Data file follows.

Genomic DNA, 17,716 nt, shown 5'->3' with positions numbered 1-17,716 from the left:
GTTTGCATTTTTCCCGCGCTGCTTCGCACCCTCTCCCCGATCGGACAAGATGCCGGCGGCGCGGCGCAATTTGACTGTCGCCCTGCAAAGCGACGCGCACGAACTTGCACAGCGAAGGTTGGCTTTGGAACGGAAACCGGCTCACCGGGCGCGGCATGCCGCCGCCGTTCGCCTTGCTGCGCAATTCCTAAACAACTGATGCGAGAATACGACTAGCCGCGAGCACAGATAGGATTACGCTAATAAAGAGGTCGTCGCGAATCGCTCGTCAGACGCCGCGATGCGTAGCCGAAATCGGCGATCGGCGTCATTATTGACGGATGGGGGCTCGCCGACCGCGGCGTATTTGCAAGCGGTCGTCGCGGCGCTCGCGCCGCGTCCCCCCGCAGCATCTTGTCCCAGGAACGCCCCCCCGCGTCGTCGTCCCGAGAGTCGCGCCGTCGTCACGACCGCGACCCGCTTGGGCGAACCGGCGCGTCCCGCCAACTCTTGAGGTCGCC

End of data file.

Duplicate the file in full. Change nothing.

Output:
Genomic DNA, 17,716 nt, shown 5'->3' with positions numbered 1-17,716 from the left:
GTTTGCATTTTTCCCGCGCTGCTTCGCACCCTCTCCCCGATCGGACAAGATGCCGGCGGCGCGGCGCAATTTGACTGTCGCCCTGCAAAGCGACGCGCACGAACTTGCACAGCGAAGGTTGGCTTTGGAACGGAAACCGGCTCACCGGGCGCGGCATGCCGCCGCCGTTCGCCTTGCTGCGCAATTCCTAAACAACTGATGCGAGAATACGACTAGCCGCGAGCACAGATAGGATTACGCTAATAAAGAGGTCGTCGCGAATCGCTCGTCAGACGCCGCGATGCGTAGCCGAAATCGGCGATCGGCGTCATTATTGACGGATGGGGGCTCGCCGACCGCGGCGTATTTGCAAGCGGTCGTCGCGGCGCTCGCGCCGCGTCCCCCCGCAGCATCTTGTCCCAGGAACGCCCCCCCGCGTCGTCGTCCCGAGAGTCGCGCCGTCGTCACGACCGCGACCCGCTTGGGCGAACCGGCGCGTCCCGCCAACTCTTGAGGTCGCC